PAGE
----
And I’m not into telling people to follow the food pyramid. Not that’s not all they do. Some of my best friends and colleagues are well-respected, registered dieticians. But I, being a Holistic Nutritionist, you have a little bit more leeway as to what you can recommend for your clients. And I don’t have to be so stringent in sticking to a particular diet because I don’t have one single diet or handout for everybody who has diabetes. Or everybody who wants to lose weight. Every single nutrition program for my clients is customized to them. It’s built out. It’s typed out just for them. There are no two alike.

My biggest piece of advice when looking for a nutritionist is ask a lot of questions. This is a very personal journey. I tell my clients, this is a one time process. You will have all of the tools and your reference manual to carry with you, which is your customized nutrition program for years to come. For success for me is them not coming back. Because I want to know, and I love when clients text me, 10 years later saying that they were able to keep the weight off. Like, this is why I love what I do. So ask lots of questions and ask about their background and you know, ask if they study…

Just as crucial, like the agriculture industry in the farming industry and what do they feel about organic foods? Because there’s many nutritionists out there that will just put you on, let’s say they’ll cut your calories, for instance. Not, not everybody, but some people could say, okay, based on this test where you blew into this tube, you should be eating 1200 calories a day.

So they put them on a diet of 1200 calories. That’s not the way I practice. And that’s not the way I ever want to practice. I don’t think that’s doing a service to a client. There’s so many components that go into weight loss that are heavily overlooked by all the diet industries, not to mention hormones and epigenetics and the gut microbiome and the quality of the food factory farmed meat versus grass fed meat, organic food versus non-organic foods, the stress management, the emotional aspect of it. So many things that are covered when you are a holistic healthcare practitioner. So I think that’s another important thing to ask me. Do you practice holistically? Do you practice functionally? Functional medicine means or functional nutrition means you’re getting to the root cause of what’s ailing you? That’s super important.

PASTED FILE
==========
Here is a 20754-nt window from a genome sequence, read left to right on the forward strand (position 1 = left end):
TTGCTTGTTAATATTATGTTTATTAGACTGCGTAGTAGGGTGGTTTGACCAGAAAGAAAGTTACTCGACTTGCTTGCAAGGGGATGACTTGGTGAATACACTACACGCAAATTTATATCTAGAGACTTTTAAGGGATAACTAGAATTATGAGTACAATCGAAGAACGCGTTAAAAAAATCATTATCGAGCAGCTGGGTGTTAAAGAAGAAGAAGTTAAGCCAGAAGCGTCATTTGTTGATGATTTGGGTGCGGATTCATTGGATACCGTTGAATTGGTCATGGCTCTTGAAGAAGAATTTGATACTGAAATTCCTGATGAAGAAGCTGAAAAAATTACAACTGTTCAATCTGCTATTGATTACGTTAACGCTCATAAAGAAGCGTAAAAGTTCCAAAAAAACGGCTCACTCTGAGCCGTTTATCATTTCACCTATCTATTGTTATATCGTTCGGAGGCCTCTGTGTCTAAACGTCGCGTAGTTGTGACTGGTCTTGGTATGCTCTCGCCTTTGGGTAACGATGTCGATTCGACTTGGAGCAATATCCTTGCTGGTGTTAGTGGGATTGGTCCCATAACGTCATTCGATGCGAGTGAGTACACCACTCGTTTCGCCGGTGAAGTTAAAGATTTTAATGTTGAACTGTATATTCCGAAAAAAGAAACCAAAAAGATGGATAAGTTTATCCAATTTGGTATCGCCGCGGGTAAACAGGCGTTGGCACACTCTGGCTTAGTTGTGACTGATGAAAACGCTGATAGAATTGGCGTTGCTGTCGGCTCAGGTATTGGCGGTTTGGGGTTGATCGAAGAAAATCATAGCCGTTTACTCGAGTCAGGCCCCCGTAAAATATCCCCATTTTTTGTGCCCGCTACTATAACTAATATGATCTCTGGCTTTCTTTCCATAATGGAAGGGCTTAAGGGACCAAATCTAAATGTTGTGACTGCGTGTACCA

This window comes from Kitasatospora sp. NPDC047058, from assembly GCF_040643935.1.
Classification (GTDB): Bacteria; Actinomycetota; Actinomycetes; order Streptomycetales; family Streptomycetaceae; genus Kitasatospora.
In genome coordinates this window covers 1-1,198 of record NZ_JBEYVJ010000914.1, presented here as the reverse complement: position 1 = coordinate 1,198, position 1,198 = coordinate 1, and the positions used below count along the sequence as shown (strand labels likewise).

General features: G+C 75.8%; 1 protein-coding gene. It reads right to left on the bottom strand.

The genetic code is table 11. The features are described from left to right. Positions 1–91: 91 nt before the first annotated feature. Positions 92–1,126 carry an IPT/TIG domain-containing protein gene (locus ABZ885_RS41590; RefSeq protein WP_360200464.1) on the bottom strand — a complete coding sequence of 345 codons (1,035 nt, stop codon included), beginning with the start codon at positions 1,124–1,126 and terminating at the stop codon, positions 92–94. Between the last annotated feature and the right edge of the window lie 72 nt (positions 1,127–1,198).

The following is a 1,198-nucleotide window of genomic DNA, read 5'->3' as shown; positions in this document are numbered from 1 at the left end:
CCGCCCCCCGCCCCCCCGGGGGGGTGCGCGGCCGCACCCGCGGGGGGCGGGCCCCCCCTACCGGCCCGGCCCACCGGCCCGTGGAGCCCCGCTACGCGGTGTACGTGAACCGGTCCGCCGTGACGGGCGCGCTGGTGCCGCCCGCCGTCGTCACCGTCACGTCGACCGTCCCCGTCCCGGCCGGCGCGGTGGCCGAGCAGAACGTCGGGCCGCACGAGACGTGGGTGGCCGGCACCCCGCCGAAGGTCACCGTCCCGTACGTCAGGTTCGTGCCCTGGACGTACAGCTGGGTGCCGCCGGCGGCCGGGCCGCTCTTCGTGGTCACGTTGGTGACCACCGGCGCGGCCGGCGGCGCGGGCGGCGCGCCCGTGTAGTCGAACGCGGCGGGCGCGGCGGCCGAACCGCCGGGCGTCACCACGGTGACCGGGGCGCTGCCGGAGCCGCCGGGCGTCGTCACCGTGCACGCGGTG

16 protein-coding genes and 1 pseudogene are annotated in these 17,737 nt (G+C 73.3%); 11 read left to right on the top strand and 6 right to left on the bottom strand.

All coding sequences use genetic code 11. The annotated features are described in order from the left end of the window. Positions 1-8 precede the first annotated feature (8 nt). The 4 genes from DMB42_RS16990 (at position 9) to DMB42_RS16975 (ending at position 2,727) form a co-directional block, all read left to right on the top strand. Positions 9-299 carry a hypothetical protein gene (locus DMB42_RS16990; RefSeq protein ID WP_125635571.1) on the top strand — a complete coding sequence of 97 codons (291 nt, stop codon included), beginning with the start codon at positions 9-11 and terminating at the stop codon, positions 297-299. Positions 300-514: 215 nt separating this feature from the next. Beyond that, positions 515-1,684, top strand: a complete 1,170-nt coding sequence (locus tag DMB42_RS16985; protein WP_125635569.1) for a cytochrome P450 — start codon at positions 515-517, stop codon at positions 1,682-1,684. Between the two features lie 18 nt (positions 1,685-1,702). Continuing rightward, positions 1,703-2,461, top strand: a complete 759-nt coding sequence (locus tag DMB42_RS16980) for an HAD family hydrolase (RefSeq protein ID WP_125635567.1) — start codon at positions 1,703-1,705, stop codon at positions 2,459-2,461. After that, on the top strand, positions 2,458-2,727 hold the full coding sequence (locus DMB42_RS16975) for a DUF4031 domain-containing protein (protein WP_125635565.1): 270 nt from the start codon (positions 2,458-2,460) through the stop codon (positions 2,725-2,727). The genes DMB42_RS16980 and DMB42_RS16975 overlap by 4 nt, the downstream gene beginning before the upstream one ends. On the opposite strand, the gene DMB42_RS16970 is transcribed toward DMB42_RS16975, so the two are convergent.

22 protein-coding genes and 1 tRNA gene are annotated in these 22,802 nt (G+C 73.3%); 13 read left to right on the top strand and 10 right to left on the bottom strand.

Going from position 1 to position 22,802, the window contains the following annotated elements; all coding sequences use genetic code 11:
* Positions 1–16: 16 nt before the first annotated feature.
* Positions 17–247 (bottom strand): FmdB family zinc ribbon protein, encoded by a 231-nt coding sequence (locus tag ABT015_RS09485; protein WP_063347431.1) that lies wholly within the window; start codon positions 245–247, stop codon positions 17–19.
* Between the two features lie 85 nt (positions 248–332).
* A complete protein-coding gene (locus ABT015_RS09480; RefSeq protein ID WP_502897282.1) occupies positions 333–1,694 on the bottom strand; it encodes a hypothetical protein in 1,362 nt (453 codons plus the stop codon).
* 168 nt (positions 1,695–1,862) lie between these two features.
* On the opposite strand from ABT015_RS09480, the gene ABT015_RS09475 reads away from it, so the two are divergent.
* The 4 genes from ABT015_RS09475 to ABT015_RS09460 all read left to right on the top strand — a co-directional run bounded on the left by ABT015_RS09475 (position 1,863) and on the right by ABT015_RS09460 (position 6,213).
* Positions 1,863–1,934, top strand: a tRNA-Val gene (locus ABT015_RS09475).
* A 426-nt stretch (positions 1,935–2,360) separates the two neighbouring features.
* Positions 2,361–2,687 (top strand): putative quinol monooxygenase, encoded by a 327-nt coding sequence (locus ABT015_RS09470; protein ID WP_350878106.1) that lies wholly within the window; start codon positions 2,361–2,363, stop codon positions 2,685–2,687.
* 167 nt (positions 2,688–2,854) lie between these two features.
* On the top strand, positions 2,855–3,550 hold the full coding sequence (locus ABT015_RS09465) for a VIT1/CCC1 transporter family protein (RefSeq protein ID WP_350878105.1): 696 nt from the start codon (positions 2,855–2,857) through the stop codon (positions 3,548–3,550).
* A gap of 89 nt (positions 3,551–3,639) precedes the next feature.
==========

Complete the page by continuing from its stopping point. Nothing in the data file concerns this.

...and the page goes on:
Eddie: [00:35:32] So there’s a lot of factors. I appreciate you sharing that insight, and I’m sure our listeners will also appreciate that because there are a lot of factors that people aren’t aware of. When, you know, you said to ask questions, you gave some great examples of the types of questions that people should ask that they wouldn’t necessarily know. So I think that’s really, really helpful. So as we come to the conclusion here. I was wondering if you could share with us something that you’ve currently been learning about, whether it’s from a book that you’re reading or a documentary maybe you’ve recently watched, just maybe where did you learn it from and what did you learn? What was your takeaway?

Ali: [00:36:08] Sure. So, yes. I am that crazy person who drives around and looks at farms and again talks to people and I work with people in the industry, but, I listen, I get most of my information from peer reviewed literature and, health summits and podcasts, but there are some, my favorite books I have to tell you that I’ve recently read, one is called the Miracle Morning by Hal Elrod.

Another one is a Psycho-Cybergenetics by Maxwell Maltz and another one is Sleep Smarter. And another one is Healing Cancer by Chris Mark , and there’s a magazine I absolutely love. It’s called Experience Life. I also like Life Extension, but I think I like Experience Life a little bit more. And that’s cool.

And with regard to documentaries, I’ve seen them all. Some of my favorites are, an all you have to do — the easiest way to do this is gone. Amazon Prime or go on Netflix and in the search bar type in “documentary health”. So I love, How Not To Die. I love In Search of Balance. Vegucated. The Gut: Our Second Brain. There’s one called, Why Are We Fat? There’s one called, Cow’s Cash and Cover Ups, Food Matters, Foods That Cure Disease, What’s with Wheat? There’s one called Fat, a Documentary. There’s so many. And they are amazing in terms of education.

And also I do want to point out, I love talking with people on the phone, even if they don’t live in Charlotte. I do work remotely with people all over the U.S., but if people, listeners have questions about what to look for. I encourage them to talk to me. I, I offer free telephone consultations. You can schedule that right on my website. I’m flexible enough to make this work for you. So if I have a client who travels, three times a month, that’s going to be a whole different program. If I have a client that is allergic to 20 different things, that’s going to be different. We have to be willing and a little bit flexible too, to meet our clients halfway and work with them so that they can make this a doable, easy and sustainable lifestyle for them. Otherwise, what’s the point.

Eddie: [00:38:43] Exactly. I think that’s one of the best parts about what you do is the fact that you are able to help people regardless of their location and give them insight and tell them — a lot of people travel these days, like you said. So to be able to be flexible that way is awesome.